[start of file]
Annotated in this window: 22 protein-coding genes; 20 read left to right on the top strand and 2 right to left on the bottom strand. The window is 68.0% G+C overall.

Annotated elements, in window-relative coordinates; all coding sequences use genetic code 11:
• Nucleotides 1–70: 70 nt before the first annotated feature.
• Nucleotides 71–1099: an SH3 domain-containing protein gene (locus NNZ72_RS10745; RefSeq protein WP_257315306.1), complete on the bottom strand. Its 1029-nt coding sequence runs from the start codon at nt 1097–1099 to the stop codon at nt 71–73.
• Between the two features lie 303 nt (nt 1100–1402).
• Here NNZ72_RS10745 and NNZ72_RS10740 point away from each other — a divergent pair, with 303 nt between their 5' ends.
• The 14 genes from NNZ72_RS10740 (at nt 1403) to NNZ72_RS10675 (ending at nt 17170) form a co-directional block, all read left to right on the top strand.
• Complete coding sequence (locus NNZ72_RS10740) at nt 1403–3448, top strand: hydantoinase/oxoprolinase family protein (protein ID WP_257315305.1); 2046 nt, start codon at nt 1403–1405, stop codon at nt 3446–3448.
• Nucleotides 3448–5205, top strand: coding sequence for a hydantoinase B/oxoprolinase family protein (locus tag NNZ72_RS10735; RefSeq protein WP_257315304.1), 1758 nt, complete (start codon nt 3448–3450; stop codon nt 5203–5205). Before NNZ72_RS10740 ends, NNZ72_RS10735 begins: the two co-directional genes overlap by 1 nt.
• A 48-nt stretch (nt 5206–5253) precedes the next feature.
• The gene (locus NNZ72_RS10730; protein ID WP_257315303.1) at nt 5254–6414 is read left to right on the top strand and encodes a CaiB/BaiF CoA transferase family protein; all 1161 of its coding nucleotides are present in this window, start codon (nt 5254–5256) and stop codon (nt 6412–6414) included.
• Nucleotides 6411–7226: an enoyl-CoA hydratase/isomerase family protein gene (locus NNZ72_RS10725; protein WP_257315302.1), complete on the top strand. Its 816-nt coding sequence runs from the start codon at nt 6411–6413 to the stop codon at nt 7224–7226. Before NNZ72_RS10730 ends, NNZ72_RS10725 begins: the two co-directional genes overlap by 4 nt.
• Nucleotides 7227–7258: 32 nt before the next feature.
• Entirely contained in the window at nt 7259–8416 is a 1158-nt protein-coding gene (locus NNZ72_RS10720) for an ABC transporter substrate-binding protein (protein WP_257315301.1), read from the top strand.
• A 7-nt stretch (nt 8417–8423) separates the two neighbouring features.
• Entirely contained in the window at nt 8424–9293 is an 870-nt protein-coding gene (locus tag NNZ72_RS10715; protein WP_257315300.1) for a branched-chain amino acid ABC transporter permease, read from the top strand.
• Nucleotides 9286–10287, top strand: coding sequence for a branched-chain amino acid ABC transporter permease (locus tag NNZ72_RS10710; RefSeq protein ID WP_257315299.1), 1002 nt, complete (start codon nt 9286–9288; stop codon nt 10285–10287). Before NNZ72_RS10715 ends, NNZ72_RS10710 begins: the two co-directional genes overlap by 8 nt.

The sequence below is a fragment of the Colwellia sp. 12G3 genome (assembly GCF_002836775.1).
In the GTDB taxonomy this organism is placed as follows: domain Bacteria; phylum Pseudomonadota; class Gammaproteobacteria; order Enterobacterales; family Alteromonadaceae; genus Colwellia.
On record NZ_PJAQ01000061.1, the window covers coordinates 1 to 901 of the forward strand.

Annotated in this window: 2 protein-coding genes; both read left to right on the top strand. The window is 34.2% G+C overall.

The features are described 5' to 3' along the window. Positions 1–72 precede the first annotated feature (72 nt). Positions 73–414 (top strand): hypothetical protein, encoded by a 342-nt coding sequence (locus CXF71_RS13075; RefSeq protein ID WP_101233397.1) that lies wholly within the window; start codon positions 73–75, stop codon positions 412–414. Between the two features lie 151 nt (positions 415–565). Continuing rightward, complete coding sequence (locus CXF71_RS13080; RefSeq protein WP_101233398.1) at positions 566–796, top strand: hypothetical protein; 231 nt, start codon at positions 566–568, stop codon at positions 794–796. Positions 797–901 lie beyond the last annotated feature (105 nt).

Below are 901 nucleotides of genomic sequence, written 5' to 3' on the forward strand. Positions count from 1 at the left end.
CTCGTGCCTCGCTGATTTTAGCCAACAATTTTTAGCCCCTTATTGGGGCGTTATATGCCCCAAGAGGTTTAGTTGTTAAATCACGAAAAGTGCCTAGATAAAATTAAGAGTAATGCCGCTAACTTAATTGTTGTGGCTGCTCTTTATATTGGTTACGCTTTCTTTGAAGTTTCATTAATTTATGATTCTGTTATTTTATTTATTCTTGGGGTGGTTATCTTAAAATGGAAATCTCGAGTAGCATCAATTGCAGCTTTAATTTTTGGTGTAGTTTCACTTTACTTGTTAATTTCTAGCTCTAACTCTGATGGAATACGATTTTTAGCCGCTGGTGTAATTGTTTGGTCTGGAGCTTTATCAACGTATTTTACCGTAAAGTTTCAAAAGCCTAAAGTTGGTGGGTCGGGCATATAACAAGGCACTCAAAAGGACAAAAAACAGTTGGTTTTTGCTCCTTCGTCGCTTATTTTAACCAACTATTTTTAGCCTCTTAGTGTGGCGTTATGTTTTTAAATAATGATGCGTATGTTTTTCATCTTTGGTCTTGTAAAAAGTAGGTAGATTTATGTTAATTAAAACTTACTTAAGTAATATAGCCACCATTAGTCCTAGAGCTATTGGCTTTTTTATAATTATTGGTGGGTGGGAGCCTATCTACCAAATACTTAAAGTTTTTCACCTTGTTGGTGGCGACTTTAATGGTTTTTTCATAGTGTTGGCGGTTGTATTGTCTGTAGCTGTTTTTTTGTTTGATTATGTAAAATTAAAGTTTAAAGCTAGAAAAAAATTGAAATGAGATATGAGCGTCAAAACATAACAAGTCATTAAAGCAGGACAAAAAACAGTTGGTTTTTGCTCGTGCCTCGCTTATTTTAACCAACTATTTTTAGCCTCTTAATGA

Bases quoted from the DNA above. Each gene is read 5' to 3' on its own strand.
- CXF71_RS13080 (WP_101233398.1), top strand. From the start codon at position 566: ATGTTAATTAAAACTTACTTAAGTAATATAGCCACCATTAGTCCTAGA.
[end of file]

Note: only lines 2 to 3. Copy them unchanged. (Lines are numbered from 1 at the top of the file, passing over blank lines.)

Annotated elements, in window-relative coordinates; all coding sequences use genetic code 11:
• Nucleotides 1–70: 70 nt before the first annotated feature.